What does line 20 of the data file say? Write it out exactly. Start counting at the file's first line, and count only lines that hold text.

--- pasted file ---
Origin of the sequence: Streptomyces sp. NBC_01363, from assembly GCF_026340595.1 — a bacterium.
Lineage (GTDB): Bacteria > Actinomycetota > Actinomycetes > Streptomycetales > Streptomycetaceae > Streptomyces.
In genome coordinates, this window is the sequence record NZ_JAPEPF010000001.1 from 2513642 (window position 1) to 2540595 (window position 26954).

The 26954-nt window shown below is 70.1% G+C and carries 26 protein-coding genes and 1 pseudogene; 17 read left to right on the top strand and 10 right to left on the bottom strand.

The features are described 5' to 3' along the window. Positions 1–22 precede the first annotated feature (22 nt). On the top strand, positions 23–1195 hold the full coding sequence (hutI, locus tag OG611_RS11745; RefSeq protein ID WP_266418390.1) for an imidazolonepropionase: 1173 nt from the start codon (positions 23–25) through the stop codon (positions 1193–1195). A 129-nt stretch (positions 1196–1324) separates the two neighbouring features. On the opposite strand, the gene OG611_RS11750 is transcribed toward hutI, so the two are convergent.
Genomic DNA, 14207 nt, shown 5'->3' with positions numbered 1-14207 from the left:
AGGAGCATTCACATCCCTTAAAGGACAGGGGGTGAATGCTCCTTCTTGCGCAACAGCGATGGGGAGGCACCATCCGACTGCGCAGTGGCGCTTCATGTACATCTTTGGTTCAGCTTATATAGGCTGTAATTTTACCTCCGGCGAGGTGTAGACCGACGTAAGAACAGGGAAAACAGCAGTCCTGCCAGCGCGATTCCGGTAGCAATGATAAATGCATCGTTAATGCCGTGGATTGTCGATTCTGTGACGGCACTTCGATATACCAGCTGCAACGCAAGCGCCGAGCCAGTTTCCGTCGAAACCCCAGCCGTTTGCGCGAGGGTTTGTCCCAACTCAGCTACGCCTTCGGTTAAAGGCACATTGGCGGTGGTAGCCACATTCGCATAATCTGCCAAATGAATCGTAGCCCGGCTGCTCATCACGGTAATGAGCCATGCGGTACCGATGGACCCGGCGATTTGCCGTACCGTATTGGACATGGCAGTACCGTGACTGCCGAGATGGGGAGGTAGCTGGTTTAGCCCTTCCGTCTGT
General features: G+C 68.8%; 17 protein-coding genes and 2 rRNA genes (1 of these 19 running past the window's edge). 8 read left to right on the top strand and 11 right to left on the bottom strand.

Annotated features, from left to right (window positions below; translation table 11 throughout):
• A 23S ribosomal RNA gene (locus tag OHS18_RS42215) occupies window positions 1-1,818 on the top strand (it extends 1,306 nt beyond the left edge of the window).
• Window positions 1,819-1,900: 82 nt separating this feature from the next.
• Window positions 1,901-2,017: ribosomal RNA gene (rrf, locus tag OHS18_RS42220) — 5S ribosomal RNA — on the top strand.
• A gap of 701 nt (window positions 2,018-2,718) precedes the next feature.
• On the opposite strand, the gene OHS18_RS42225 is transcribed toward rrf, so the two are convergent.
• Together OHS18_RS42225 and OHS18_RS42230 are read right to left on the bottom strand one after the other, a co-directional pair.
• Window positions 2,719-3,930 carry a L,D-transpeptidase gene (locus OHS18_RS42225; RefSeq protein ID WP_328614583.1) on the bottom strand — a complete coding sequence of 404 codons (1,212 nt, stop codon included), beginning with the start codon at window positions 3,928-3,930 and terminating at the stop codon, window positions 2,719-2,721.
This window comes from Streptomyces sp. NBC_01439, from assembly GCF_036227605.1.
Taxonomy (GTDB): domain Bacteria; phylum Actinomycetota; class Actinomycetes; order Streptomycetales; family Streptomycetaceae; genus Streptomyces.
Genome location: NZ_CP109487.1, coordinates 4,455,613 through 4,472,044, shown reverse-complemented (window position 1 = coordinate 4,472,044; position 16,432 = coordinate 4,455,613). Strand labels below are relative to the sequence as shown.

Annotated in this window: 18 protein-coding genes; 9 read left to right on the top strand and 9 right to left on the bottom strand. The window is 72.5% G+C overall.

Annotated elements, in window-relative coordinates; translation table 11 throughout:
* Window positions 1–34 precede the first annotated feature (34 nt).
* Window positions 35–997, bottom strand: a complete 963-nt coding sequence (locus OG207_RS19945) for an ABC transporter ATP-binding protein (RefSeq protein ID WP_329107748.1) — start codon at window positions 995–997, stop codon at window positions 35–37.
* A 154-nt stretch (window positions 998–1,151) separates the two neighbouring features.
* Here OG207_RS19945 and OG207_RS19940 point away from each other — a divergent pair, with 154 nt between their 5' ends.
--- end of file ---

Annotated in this window: 18 protein-coding genes; 9 read left to right on the top strand and 9 right to left on the bottom strand. The window is 72.5% G+C overall.